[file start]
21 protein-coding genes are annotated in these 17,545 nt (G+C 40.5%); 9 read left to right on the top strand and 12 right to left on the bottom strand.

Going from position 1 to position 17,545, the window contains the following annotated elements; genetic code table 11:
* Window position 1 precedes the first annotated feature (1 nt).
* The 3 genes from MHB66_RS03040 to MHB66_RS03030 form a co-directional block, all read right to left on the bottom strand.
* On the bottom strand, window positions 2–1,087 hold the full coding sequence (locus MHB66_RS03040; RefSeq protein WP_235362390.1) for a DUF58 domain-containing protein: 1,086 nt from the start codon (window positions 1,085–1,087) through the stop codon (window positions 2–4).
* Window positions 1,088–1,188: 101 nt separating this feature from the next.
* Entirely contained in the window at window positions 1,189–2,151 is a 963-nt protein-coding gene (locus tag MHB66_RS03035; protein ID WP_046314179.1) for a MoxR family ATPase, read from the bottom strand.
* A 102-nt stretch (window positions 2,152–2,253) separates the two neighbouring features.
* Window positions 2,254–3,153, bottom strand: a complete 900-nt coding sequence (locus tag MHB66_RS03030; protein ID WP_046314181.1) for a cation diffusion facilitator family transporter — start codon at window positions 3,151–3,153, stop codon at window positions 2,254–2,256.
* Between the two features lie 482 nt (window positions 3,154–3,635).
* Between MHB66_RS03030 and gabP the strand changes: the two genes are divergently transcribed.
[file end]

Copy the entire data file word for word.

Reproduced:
21 protein-coding genes are annotated in these 17,545 nt (G+C 40.5%); 9 read left to right on the top strand and 12 right to left on the bottom strand.

Going from position 1 to position 17,545, the window contains the following annotated elements; genetic code table 11:
* Window position 1 precedes the first annotated feature (1 nt).
* The 3 genes from MHB66_RS03040 to MHB66_RS03030 form a co-directional block, all read right to left on the bottom strand.
* On the bottom strand, window positions 2–1,087 hold the full coding sequence (locus MHB66_RS03040; RefSeq protein WP_235362390.1) for a DUF58 domain-containing protein: 1,086 nt from the start codon (window positions 1,085–1,087) through the stop codon (window positions 2–4).
* Window positions 1,088–1,188: 101 nt separating this feature from the next.
* Entirely contained in the window at window positions 1,189–2,151 is a 963-nt protein-coding gene (locus tag MHB66_RS03035; protein ID WP_046314179.1) for a MoxR family ATPase, read from the bottom strand.
* A 102-nt stretch (window positions 2,152–2,253) separates the two neighbouring features.
* Window positions 2,254–3,153, bottom strand: a complete 900-nt coding sequence (locus tag MHB66_RS03030; protein ID WP_046314181.1) for a cation diffusion facilitator family transporter — start codon at window positions 3,151–3,153, stop codon at window positions 2,254–2,256.
* Between the two features lie 482 nt (window positions 3,154–3,635).
* Between MHB66_RS03030 and gabP the strand changes: the two genes are divergently transcribed.